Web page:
Suspected serial killer gets 25 years to life in 2004 slaying of Brooklyn teen

BROOKLYN, N.Y. -- Shaniyia Thomas is the older sister to Sharabia Thomas, who was last seen on Gates Avenue in Brooklyn on February 10, 2004, heading to a high school field trip. She was 17.

On Friday, more than 14 years after Sharabia Thomas' body was found in two laundry bags, the victim's sister faced the convicted killer in court.

“My sister was a fighter. You picked the wrong person,” Shaniyia Thomas said to Kwauhuru Govan, who stared straight ahead from his seat at the defense table, never making eye contact.

Shaniyia Thomas called Govan “a monster who thought he wouldn’t get caught.”

The fact that Govan, 40, did get caught was something of a miracle, beginning with a neighbor who contacted PIX11’s Mary Murphy Mystery Facebook page in May 2016.

The woman, Taiesha Davidson, was always bothered that Sharabia Thomas’ case was unsolved. She remembered Thomas as the middle girl in a family of three sisters who were always together.

Davidson was moved to contact PIX11 after seeing our report on a better-publicized cold case murder: the killing of Chanel Petro Nixon in 2006.

Nixon's body was found in trash bags on a Bedford-Stuyvesant sidewalk, four days after Father’s Day in 2006. Davidson thought the case had similarities to Thomas’ 2004 slaying.

Both victims were slim, beautiful teens with similar features.

Both were found in bags, although Thomas was discovered in an alley just off a Palmetto Street sidewalk.

PIX11 contacted the NYPD and the Cold Case Squad retrieved evidence in the Thomas case from the Medical Examiner’s office. DNA saved from under Thomas' fingernails was submitted to CODIS, a national database.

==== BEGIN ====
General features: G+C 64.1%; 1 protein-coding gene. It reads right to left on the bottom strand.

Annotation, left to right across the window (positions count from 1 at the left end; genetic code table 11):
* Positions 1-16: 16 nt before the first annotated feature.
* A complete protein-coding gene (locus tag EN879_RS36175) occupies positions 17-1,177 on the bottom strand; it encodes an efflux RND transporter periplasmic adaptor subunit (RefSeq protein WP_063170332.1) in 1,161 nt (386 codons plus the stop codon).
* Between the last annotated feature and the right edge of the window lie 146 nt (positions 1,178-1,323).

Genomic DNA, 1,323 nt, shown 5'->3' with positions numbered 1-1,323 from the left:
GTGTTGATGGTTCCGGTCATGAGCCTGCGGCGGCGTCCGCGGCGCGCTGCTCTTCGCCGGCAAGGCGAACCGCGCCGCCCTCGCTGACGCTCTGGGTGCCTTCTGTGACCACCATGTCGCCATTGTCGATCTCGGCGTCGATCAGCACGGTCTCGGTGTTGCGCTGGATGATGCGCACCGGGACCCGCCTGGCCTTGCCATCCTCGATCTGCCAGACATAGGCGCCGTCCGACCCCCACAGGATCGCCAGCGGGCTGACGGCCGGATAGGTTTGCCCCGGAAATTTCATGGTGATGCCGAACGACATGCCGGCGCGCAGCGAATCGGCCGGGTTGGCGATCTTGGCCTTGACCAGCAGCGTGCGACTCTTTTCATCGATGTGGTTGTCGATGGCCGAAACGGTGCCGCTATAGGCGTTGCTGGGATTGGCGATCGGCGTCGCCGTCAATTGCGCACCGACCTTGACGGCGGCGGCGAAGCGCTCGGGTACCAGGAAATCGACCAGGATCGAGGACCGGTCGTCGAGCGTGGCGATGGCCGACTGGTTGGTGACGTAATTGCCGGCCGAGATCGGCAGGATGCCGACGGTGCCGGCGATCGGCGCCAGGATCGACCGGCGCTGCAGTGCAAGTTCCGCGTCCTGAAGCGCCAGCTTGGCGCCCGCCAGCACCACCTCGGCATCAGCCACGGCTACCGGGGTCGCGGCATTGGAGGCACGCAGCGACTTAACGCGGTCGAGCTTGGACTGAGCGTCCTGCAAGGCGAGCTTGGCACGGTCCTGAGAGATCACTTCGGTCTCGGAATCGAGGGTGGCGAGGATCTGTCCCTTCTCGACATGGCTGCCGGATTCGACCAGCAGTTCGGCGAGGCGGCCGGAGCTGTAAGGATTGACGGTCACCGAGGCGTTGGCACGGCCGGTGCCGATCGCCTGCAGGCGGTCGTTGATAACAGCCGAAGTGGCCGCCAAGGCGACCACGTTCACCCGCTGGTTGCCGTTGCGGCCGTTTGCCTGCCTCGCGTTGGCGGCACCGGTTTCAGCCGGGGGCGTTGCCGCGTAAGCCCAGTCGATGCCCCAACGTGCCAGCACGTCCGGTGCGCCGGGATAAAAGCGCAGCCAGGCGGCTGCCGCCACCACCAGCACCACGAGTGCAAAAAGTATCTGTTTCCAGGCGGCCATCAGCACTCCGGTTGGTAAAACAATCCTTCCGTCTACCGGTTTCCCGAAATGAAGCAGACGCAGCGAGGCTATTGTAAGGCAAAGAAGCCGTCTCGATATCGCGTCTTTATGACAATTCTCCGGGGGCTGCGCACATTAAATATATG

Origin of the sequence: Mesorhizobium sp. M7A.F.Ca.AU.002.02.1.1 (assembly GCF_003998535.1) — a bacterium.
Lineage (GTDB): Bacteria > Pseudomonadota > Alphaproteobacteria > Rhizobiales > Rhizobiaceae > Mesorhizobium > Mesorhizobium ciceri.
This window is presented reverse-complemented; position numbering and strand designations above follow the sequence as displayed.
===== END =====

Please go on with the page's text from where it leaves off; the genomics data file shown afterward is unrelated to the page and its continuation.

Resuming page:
There was a hit.

The DNA profile matched Govan, an inmate who was finishing time on a robbery conviction in Florida. Govan used to live on Gates Avenue, two blocks away from Thomas.

“She basically solved her own murder, by fighting back,” Thomas' younger sister Rachel Roberts said outside court Friday. “DNA doesn’t lie.”

Three months after Govan was arrested in the Thomas case, he was charged with the dismemberment murder of 19-year-old Rashawn Brazell, who had lived across the street from Govan on Gates Avenue.

Brazell disappeared on Valentine’s Day in 2005 while on his way to lunch with his mother. His body parts were found in a subway tunnel four days later.

Govan was also tied to the dismemberment killing of an unknown teen whose body parts were found in a Brooklyn waste transfer station in July 2005.

Police suspect he was a serial killer.

Govan had an outburst in court during an appearance in the Brazell case, screaming “I can’t dissect a frog!”

He was much more subdued in court during Friday's sentencing proceedings for the Thomas murder.

Despite the jury’s verdict, Govan denied any responsibility for her killing.

“I’m an innocent man,” said Govan, who was dressed in a crisp white shirt and navy tie.

He argued that other hairs were found on Thomas' body that came from someone else. Govan said he was arrested in November 2016 “just to appease this family, just to appease people.”

The Cold Case Squad investigators who traveled to Florida to arrest Govan — detectives Evelyn Gutierrez and Jason Palamara — sat stoically in the first row of the 19th-floor courtroom, as Govan refused to admit he killed Thomas.

They later hugged Thomas’ sisters outside court, along with Brazell’s mother, after the judge sentenced Govan to 25 years to life for the kidnapping and murder.

“He still doesn’t have any remorse,” Rachel Roberts, the younger sister, said, “but today my family got everything it deserved.”